The Church Is Uncertain after the Kurds Vote for Independence

Source: FSSPX News

On September 25, 2017, the “yes” vote won a sweeping victory with 92.73% of the votes for the referendum on the independence of Iraqi Kurdistan. After the vote, Patriarch Louis Raphaël Sako, the Catholic patriarch of the Chaldean rite, fears another flare-up of violence of which the Christian community will not fail to bear the brunt yet again.

Tensions are running high in Iraq after it was announced that the independence of Iraqi Kurdistan was voted in by the referendum on September 25. There was no lack of pressure from the outside, especially from Turkey and Iran, for whom independence could have seriously destabilizing consequences for the entire region.

There had also been pressure from the central power in Baghdad: “We will not allow the division of Iraq,” warned Prime Minister Haidar Al-Habadi, as he put an embargo on the city of Erbil, the capital of the future Kurdish State.

The Chaldean Church, in the person of its patriarch, Louis Raphaël Sako, also voiced its concern at the risk that the disputes may escalate in a country deeply wounded and divided by recent conflicts. “The situation is very tense here,” the Chaldean patriarch declared to Vatican Radio, adding that “people are ready to go to war if the ‘yes’ vote wins the referendum”.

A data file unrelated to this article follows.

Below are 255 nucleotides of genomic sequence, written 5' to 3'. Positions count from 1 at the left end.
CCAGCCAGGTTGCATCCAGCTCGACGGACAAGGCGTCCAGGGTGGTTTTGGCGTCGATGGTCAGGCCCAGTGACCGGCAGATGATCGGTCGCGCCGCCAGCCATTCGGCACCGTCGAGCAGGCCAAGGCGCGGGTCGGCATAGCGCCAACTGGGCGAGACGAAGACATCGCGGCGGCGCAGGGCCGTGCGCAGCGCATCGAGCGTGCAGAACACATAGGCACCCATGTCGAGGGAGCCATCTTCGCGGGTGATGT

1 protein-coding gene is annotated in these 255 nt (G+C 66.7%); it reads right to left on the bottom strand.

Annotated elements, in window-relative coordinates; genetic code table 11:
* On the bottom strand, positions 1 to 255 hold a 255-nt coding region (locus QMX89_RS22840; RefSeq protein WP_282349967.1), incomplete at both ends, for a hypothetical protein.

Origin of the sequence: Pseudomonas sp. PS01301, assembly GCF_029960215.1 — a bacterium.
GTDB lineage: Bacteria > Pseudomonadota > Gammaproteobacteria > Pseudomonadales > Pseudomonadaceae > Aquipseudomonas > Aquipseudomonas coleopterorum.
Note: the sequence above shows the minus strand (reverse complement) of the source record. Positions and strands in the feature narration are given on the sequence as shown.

Patriarch Sako also denounced the fact that the local Kurdish authorities have done everything to exploit the Christian minority in a vote whose outcome is more than uncertain. In a press conference on September 24, the Supreme Council for the referendum presented a political document with 16 points guaranteeing full and entire personal and community rights for all the national and religious elements present in the future independent Kurdistan. It was a good way to draw votes for independence.

Several voices, however, including the Zowaa Party (Assyrian Democratic Movement), spoke out to denounce the document’s promises. According to this party which is campaigning for a federal State, these promises are not enough to guarantee any real protection of the rights of the different religious elements.

The Chaldean Catholic patriarch expressed many reservations on a vote that may very well stir up a hornets’ nest. Another conflict could only weaken even further the Catholic community that is only just beginning to bandage its wounds from the war against the Islamic State.

Next, he autonomous regional government of Iraqi Kurdistan has announced that presidential and parliamentary elections will take place on November 1. It is another step towards secession and the establishment of a new State.